Kee, directed by Kalees, has been inordinately delayed, so there were some concerns that the film would look outdated. But turns out, that's the least of its problems.
The script was clearly eaten up by termites because the film looks like people just turned up on the sets every day and made up what they'd shoot on the go - random seduction scene with cherry on the navel like Vijayakant's Chinna Gounder? Villain (Govind Padmasoorya) lying on a bed with a giant British flag bedsheet? Philosophy about the food chain explained by a deranged man? Cutesy children imitating Tamil cinema's version of adult romance? Fair and Handsome ad placements everywhere? RJ Balaji pretending this is LKG 2 and taking potshots at Tamil Nadu politicians though the film has nothing to do with them?
OH I KNOW! Heroine giggling on a merry-go-round! Kee's got it all.
The hero's introduction sequence is bad enough - Siddharth aka Sid aka Siddhu (Jiiva) is in a club and he's talking to the camera about how he hacks everyone's phones to know the "manasu" of women. Why is he talking to the camera? We don't know. This is a dude who believes things like "Women will allow you to touch them anywhere if you touch their heart first", and thinks it's romantic to tell someone he's only just met which brand of bra she's wearing and how much it costs by hacking into her phone. In other words, he's the Tinder date from your worst nightmare.
I half wondered if this film had been hijacked by the Incels and rewritten - was that why it was so delayed? - but kept my hopes alive, thinking this is the average Tamil cinema director's idea of generating "mass" before the "class" steps in.
Kee was going to get better once the whole technology plot line kicked in, I told myself. I did not give up even when Siri on Sid's phone said "I can't able to..." and not "I'm not able to..." - all part of the "mass", I told myself.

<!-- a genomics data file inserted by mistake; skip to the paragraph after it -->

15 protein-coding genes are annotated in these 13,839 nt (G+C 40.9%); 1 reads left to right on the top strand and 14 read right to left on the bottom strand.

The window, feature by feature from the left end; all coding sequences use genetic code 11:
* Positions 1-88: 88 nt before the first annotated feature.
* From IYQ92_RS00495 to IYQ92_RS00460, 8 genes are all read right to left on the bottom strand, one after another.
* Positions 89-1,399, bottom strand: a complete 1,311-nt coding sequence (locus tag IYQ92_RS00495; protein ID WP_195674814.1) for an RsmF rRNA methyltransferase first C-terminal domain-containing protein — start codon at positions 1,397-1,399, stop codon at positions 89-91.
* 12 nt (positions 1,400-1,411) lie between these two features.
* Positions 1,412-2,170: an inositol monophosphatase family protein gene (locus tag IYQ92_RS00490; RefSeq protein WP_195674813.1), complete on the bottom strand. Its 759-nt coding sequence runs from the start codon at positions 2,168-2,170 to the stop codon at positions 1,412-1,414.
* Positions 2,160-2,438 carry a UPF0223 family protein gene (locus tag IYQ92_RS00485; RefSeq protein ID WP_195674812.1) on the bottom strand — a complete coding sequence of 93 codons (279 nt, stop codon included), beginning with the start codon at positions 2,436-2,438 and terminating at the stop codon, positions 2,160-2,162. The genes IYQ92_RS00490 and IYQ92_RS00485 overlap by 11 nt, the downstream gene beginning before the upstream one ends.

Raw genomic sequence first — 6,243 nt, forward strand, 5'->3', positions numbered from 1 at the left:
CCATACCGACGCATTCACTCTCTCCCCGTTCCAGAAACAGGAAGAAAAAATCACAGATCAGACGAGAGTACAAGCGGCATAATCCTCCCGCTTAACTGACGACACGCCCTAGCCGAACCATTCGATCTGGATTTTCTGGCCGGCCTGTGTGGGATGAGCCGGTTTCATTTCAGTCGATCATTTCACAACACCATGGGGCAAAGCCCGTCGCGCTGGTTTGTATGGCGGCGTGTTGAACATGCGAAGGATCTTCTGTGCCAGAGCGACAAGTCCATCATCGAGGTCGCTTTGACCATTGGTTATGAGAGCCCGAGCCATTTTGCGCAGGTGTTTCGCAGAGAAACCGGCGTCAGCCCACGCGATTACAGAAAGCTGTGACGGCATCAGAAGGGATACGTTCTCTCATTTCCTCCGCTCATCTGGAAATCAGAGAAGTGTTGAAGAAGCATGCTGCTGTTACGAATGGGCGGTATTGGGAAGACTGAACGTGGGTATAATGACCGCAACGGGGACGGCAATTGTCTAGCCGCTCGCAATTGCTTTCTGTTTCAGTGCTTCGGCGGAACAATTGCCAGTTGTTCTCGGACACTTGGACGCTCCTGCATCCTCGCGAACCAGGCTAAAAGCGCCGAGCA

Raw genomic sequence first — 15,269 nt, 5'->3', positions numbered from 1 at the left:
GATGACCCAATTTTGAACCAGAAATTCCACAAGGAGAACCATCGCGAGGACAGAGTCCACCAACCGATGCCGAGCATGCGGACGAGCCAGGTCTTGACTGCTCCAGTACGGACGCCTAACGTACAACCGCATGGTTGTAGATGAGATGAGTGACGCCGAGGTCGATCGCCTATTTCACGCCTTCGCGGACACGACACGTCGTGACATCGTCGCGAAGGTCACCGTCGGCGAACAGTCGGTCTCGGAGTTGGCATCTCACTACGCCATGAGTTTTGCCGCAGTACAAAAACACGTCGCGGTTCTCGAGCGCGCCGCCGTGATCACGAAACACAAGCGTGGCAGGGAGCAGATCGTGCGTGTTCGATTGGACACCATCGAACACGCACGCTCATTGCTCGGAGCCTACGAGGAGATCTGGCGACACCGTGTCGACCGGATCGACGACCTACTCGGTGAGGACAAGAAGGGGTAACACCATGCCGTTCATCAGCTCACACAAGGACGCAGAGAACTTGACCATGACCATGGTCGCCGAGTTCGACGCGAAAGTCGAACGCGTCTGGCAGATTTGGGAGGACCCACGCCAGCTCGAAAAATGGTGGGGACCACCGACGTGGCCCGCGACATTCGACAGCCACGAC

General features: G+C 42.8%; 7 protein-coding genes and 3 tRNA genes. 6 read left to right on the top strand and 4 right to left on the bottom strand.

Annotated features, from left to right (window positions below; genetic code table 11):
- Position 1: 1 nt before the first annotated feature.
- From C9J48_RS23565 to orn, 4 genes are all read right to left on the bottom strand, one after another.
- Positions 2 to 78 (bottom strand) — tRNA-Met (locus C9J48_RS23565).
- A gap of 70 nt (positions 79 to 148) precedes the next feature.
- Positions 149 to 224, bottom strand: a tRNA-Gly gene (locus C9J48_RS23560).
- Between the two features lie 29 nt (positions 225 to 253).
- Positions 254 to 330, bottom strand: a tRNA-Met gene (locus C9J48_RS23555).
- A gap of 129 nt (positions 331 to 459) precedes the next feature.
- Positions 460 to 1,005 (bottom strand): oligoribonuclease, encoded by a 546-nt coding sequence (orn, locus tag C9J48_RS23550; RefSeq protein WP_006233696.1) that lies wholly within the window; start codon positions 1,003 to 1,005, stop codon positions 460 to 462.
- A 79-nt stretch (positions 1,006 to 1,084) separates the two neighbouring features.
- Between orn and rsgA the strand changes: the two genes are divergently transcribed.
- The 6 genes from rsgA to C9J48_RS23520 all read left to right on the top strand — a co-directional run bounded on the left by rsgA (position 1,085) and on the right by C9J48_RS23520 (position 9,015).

But sadly, the whole technology plot line is just a bunch of guys in a room typing things, giant screens showing worried faces, and a voice-over kindly explaining to the audience that the internet is very, very, very, very dangerous. Kee is evidently inspired by the Blue Whale challenge which caused quite a scare a couple of years ago. It has characters bumping off others on the instructions of someone, but the screenplay completely fails to create any kind of suspense or empathy in the audience. The first half has a sequence with an ATM machine that shows promise but that's all.
The lack of research into hacking is glaringly obvious and it looks like the director read a WhatsApp forward about the dark web which he turned into a script that was subsequently eaten up by the said termites.
Where films like Irumbuthirai, Lens, and even Thiruttu Payale 2 scored is in creating the illusion that something like this could happen to us. Kee, however, just depends on shiny lights, loud background music and fancy shot selection to do the job. And tattoos on biceps.
The comedy is contrived, which you must expect when you see RJ Balaji in the cast (he doesn't disappoint - the first joke is about how he "corrected" his "velakaari" with a ring), but Kee also has some Appa comedy in the form of Rajendra Prasad. This is the kind of amazing father who bonds with his son about how to "correct" women and doesn't care at all that his son has failed in all his subjects. Because he's a father who cares and apparently, that's how fathers who care behave. He also gives his son love bites when they're on the bike together (I don't want to psychoanalyse this).
Nikki Galrani does some comedy too, playing an overgrown five-year-old who rides piggyback, goes on the merry-go-round, sleeps hugging a pink teddy bear, screeches kee kee (perhaps inspired by the title), and is grateful to receive a kuchi ice from the hero after he's put her life at immense risk. If you think she sounds too "modern", don't you worry, she totally believes in pouring koozhu for Mari aatha.
The other woman lead is Anaika Soti who seems to have been copy-pasted from a Gautham Karthik adult comedy.
The absurdity reaches peak level in the climax, and it's a situation that even Rajinikanth (to whom the director pays tribute) cannot save. This would have been a way more honest film if only it had been titled 10 Inane Ways to 'Correct' Women. To quote Siri from Kee, I can't able to.
Disclaimer: This review was not paid for or commissioned by anyone associated with the series/film. TNM Editorial is independent of any business relationship the organisation may have with producers or any other members of its cast or crew.